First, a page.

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Chapter 6
Animal Nutrition and Production

Part and Total Replacement of Corn-Cotton Bran Mix by Pods of Prosopis juliflora (Sw) dc in Rations for Caged Goats during the Dry Season

July 1983–July 1984

Gilberto Bitu Primo
Marcio de Almeida Lima
Marizene de Jesus A. Coelho
María Presciliana de Brito Ferreira
Rogerio F. da Silva
María Elizabete T. de Miranda
Marcia dos Santos

Zootechnics Department, Universidade Federal Rural de Pernambuco


The low meat yield of goats during the summer period stems mainly from nutritional constraints, particularly at the stage preceding slaughter.

At the Brazilian Northeast, during certain periods of the year, the erratic nature of rainfall provokes a considerable drop in forage yields, with the result of weight loss, slower growth and low carcass yield when slaughtered (Medeiros et al. 1980). Additionally, goat fattening at farm level has been indiscriminately carried out, with no ideal weight or age control to optimize productivity.

To Figueiredo et al. (1980), weight gain rates and carcass characteristics are important parameters to be taken into consideration, while Bellaver et al. recommend the animal to weigh above 16 kg at slaughter time, considering the high correlation between live weight and hide weight. Thus, according to Bellaver et al. (1979), goats cannot be thought of solely as meat producers, but also as skin producers, considering that the hide accounts for 35% of the live animal value.

The solution to the forage scarcity problem and rationing to avoid weight losses or weight gain seasonality in animals destined for slaughtering, may come from using fodder that can be produced at low cost under the region's edaphoclimatic conditions.

Thus, this project was aimed at lending greater rationality to the exploitation of fattening goats, and at increasing economic yield through the supply of alternative low-cost fodder.

One of the options tested was P. juliflora pods as a substitute for cotton bran/corn mix, traditionally used in most ruminant feed rations. Thus, Buzio et al. (1972), working with rams, replaced progressively sorghum by P. juliflora pod flour and found no effects on feed intake, although the diet with a larger share of P. juliflora pods (60%) produced lower weight gains.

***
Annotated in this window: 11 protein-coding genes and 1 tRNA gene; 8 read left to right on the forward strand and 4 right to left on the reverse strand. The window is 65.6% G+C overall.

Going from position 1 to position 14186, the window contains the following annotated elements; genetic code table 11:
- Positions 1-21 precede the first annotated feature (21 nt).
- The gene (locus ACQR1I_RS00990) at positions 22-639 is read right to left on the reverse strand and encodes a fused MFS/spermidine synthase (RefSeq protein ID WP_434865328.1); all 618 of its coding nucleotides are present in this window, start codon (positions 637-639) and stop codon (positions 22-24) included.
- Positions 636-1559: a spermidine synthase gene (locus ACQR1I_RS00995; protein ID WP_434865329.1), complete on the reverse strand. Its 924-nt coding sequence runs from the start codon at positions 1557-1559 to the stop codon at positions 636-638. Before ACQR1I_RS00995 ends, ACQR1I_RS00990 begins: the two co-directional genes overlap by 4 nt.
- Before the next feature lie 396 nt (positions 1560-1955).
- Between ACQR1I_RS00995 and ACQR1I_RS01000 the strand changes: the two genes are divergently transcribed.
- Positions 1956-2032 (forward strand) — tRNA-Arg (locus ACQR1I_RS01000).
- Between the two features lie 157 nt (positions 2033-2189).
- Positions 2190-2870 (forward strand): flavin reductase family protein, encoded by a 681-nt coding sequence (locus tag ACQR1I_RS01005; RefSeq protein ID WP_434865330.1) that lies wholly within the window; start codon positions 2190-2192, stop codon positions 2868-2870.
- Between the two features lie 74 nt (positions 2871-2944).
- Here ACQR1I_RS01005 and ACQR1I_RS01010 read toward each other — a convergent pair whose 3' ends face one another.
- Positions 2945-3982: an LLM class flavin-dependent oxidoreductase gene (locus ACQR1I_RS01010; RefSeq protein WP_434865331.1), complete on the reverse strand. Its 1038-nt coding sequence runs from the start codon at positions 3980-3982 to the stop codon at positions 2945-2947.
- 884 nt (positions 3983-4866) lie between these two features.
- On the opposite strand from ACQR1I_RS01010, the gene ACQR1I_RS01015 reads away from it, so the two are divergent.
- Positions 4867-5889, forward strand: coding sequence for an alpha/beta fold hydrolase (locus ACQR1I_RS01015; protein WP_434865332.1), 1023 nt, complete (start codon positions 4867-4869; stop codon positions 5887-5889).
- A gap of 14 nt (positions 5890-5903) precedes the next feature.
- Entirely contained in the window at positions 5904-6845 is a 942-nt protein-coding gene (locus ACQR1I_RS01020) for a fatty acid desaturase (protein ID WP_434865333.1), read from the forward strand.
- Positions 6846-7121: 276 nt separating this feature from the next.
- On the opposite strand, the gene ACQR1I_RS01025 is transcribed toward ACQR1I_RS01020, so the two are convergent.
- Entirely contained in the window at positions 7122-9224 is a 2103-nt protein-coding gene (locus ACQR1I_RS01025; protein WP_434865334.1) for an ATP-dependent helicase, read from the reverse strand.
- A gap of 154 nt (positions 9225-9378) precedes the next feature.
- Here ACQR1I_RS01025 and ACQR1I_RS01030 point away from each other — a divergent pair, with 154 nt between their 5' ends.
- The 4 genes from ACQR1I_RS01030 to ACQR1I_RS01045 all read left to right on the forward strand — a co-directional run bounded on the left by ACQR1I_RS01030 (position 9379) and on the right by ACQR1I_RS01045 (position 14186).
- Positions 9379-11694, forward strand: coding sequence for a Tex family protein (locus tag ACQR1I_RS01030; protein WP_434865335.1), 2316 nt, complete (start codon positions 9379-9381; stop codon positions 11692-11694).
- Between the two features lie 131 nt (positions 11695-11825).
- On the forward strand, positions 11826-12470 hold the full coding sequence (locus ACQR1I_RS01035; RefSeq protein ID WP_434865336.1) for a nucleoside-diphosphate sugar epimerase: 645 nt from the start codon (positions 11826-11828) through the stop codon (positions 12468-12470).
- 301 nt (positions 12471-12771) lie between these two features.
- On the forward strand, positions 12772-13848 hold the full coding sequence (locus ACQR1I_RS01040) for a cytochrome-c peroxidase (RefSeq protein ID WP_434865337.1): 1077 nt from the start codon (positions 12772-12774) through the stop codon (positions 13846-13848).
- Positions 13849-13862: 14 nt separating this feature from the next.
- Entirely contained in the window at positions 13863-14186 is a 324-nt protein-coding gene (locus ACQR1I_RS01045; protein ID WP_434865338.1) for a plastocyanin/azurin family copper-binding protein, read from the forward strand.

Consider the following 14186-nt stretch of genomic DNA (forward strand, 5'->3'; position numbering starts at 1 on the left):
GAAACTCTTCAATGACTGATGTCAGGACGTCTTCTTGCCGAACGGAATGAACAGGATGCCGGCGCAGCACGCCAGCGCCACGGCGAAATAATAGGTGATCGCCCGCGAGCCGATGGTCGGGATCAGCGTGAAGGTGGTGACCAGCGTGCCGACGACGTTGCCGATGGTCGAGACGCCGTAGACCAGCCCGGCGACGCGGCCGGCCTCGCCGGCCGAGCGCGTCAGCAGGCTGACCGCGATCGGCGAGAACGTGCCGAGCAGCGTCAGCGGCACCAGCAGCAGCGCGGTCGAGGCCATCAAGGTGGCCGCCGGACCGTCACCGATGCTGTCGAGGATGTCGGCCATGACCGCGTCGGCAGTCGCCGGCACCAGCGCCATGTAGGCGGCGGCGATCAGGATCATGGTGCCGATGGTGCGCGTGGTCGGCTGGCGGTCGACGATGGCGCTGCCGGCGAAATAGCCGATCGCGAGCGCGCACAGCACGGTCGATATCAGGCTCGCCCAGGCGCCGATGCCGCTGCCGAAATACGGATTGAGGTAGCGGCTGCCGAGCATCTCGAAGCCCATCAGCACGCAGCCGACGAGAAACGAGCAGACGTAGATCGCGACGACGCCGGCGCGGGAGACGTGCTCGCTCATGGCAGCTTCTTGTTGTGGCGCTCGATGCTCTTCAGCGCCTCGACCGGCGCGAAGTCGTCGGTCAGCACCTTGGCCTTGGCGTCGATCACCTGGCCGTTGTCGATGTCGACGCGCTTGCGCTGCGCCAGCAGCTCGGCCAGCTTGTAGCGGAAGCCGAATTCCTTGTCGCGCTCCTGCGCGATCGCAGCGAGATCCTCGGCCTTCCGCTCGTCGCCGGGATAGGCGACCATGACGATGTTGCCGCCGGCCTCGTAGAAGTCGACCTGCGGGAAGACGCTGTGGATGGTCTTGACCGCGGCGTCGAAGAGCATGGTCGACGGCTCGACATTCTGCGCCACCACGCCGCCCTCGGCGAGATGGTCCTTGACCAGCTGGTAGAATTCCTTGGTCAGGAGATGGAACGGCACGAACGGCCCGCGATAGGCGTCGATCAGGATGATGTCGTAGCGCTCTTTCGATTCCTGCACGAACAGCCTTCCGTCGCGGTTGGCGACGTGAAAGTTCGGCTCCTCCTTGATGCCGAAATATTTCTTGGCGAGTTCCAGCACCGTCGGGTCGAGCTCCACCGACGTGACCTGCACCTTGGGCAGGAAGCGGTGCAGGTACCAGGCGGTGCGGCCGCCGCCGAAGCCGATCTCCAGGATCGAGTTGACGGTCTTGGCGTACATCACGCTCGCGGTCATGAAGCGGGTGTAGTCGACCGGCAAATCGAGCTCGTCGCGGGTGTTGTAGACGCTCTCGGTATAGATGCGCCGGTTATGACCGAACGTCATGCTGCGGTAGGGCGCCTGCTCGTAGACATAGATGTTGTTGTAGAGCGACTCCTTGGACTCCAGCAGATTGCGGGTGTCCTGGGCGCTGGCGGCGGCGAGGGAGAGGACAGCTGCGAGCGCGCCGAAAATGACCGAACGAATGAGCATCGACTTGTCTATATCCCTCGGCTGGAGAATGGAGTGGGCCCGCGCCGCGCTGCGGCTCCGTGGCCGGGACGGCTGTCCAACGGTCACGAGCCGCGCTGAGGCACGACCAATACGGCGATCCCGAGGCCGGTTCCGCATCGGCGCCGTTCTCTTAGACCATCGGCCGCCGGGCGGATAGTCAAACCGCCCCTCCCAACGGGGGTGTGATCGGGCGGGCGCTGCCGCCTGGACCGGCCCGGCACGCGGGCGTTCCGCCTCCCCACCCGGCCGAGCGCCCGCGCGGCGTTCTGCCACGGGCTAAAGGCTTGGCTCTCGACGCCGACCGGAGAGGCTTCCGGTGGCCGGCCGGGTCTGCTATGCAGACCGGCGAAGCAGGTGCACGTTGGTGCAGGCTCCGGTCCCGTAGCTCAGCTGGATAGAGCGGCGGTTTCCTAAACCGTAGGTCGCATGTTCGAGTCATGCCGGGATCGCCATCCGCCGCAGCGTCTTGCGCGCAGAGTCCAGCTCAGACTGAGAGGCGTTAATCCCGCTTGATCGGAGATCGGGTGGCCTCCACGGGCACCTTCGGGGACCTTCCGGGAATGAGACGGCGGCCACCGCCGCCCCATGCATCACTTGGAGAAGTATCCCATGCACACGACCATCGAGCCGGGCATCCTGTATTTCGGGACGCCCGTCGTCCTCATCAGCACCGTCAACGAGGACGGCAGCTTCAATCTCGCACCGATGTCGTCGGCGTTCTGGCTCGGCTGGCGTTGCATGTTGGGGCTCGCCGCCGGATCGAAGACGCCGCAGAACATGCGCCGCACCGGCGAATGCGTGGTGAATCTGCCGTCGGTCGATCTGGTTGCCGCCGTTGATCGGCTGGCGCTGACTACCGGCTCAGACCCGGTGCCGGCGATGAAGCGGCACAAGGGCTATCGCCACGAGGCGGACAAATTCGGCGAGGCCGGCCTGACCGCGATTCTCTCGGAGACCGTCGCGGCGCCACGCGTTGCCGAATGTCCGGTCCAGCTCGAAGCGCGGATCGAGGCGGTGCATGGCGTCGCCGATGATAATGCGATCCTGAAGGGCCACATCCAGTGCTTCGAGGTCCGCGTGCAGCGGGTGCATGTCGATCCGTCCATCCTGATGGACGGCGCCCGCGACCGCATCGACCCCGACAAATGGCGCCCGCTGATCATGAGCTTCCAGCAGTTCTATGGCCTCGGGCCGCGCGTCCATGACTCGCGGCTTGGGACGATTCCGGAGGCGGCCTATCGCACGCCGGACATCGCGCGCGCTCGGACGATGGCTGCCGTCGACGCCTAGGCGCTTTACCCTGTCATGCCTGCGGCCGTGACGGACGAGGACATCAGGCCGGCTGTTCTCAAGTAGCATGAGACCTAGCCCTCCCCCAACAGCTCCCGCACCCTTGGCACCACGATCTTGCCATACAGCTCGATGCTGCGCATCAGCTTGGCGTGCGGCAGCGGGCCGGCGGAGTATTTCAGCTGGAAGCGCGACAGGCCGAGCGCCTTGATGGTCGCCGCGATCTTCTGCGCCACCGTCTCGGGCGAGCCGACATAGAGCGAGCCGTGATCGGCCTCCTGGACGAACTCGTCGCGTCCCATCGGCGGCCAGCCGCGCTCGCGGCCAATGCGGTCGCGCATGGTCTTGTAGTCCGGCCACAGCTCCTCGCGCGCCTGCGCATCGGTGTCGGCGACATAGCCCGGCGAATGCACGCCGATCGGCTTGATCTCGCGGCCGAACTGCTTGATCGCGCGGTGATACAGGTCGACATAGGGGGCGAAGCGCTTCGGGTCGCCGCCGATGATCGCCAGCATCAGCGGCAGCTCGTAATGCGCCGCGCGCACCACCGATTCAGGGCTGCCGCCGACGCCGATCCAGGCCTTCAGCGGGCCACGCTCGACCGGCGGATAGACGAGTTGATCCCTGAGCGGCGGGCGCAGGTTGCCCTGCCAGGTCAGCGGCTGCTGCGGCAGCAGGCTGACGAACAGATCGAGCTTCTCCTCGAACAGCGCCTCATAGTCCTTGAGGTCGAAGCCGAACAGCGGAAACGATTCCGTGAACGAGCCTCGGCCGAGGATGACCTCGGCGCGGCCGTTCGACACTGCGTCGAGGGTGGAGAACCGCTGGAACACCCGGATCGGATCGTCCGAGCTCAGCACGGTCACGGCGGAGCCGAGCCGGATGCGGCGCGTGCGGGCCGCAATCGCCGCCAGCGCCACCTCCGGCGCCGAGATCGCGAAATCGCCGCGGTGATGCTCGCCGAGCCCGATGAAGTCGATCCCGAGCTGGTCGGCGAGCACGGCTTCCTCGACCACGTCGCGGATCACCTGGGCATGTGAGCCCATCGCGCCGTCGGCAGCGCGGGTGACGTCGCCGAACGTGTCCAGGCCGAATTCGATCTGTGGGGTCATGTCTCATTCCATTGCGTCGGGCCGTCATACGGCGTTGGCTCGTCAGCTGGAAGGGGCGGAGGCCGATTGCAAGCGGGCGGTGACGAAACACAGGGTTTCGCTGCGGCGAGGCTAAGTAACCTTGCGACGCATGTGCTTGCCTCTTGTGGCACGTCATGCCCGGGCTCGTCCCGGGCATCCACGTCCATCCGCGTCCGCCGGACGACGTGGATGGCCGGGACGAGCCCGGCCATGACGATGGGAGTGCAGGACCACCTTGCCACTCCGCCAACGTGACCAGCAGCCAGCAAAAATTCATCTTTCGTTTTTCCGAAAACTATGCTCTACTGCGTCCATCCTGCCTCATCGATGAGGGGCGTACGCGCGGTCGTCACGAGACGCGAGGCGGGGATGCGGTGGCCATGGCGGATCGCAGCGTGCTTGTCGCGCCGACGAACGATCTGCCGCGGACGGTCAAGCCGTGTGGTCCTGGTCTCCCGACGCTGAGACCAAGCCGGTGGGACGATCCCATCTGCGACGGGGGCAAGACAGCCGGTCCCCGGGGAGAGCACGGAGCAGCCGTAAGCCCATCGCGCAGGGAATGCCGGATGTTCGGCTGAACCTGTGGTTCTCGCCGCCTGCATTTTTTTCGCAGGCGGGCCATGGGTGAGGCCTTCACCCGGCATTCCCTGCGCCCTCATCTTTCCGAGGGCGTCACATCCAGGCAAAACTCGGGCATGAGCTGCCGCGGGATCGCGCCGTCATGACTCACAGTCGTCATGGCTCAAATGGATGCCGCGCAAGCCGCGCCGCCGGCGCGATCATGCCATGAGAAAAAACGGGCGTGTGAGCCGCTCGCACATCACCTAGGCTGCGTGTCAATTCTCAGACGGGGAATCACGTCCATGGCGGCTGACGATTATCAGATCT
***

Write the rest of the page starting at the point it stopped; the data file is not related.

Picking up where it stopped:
Silva et al. (1983) replaced progressively wheat bran for P. juliflora pods in proportions of 25%, 75% and 100% in rations for bovines and observed better dry matter, crude protein, digestible protein, and total digestible nutrient conversions at treatments from 25% to 100% pod content.

Primo et al. (1983) studies various associations of Opuntia ficus indica and elephant grass (Pennisetum purpureum Schum) at an advanced vegetative state, complemented with 500 g of Prosopis pods per goat/day during the dry season, finding that all combinations furnished nutrients for goat maintenance. Corroborating these findings, Lima et al. (1984) tested a number of combinations of Opuntia and elephant grass in advanced vegetative state on confined srd ovines, complemented with 500 g of Prosopis pods per animal/day, and found that any one of the combinations tested can be recommended to feed ovines during the dry season.

Campelo et al. (1980) studied the total replacement of corn grain by sorghum grain in rations for confined Bhuj crossbreeds and found that sorghum provided a 9.2% savings and substituted corn under the same conditions.

Considering the scant data regarding the use of P. juliflora pods as a replacement for other products considered good in the composition of ruminant rations, an effort was made to study its efficiency associated with other low-cost ingredients in feeding penned goats during the dry season.

Material and Methods

The experimental work was conducted at the facilities of the Zootechnics Department of the Universidade Federal Rural de Pernambuco, Recife.

Twenty-five covered individual cages were built initially, 1.5 m wide and 1.3 m long, with cement floor and wire mesh on the sides. Every cage contained 4 troughs for the supply of bulk and concentrate, mineral mix and water. Parallel to this, one hectare was planted with Pennisetum purpureum Schum, a grass used as livestock feed.

Prior to bringing the animals to the facilities, thorough hygienization of same was performed, using a mix of quicklime and chemicals.

25 whole male Moxotó × srd crossbreed goats were used, averaging 16.4 kg in live weight, brought from the Ibinirim district, Moxotó Valley, State of Pernambuco. The animals were allotted into randomized blocks among 5 treatments, with 5 replications, being previously branded and weighed. During the adaptation stage (14 days), all animals were vaccinated against hoof-and-mouth disease, and a specific vermifuge was applied for the parasites identified in the laboratory through examination of the faeces.